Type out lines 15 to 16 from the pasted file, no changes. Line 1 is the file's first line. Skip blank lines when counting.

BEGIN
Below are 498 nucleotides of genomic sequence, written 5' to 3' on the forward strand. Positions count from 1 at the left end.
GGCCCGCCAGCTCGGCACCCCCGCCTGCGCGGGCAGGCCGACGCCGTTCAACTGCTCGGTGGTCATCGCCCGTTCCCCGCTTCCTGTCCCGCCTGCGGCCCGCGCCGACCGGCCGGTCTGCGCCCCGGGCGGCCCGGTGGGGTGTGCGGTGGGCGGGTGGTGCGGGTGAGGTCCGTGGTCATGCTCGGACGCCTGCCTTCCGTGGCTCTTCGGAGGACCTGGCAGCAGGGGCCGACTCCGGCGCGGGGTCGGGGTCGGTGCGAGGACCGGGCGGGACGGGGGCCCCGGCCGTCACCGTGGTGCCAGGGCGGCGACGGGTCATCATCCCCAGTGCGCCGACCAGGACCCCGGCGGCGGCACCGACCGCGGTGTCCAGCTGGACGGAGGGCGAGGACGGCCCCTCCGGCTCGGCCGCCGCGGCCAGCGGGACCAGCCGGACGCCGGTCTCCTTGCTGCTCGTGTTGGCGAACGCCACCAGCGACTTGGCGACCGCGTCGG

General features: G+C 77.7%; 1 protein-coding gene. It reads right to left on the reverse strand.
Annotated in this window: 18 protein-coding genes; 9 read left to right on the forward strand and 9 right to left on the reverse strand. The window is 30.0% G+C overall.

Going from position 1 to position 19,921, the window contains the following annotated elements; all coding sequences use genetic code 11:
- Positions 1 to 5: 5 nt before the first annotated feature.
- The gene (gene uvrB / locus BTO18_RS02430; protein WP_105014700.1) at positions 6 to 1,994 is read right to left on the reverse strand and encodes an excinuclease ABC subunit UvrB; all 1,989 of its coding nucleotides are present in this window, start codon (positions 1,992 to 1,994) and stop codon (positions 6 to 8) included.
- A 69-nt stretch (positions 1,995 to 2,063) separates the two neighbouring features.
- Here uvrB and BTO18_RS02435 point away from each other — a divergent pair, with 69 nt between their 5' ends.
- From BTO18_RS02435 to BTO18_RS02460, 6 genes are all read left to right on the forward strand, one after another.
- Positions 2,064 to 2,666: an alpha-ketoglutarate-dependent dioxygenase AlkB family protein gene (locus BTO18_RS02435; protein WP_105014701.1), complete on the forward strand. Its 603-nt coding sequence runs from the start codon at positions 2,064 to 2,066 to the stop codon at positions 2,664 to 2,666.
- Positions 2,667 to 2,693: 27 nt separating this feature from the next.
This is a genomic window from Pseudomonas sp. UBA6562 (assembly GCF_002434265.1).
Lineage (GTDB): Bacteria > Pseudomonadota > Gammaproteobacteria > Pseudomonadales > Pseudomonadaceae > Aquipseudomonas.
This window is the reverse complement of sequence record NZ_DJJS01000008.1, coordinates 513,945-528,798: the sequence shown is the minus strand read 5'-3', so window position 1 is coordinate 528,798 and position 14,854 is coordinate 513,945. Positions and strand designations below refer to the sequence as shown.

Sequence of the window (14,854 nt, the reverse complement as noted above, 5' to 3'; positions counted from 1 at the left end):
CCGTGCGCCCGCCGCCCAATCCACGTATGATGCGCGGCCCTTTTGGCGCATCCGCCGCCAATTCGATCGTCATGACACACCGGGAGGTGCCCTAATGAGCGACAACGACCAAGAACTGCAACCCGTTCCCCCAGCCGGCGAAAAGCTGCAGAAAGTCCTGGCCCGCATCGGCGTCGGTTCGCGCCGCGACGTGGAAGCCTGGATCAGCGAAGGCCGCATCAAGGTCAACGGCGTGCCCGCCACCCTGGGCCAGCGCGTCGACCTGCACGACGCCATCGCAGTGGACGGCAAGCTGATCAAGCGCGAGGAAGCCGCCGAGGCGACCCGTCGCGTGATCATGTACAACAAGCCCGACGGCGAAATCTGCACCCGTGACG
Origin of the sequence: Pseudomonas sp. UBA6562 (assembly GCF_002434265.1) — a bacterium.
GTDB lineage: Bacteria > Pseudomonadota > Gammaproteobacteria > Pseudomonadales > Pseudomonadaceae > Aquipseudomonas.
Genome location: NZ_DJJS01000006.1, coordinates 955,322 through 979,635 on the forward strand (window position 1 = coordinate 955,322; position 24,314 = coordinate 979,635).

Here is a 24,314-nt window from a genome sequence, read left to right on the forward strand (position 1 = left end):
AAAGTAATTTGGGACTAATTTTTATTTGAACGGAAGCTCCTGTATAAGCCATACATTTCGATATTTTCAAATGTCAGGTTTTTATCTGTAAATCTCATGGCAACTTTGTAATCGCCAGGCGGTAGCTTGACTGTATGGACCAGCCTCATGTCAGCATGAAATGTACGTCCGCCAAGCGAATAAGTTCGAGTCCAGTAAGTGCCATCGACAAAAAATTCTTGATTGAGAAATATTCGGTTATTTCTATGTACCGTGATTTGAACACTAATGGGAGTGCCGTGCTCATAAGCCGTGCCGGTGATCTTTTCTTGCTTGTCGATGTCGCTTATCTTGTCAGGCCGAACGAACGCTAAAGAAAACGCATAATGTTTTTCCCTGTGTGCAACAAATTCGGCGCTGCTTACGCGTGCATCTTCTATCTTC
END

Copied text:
This window is the reverse complement of sequence record NZ_DJJS01000008.1, coordinates 513,945-528,798: the sequence shown is the minus strand read 5'-3', so window position 1 is coordinate 528,798 and position 14,854 is coordinate 513,945. Positions and strand designations below refer to the sequence as shown.

Sequence of the window (14,854 nt, the reverse complement as noted above, 5' to 3'; positions counted from 1 at the left end):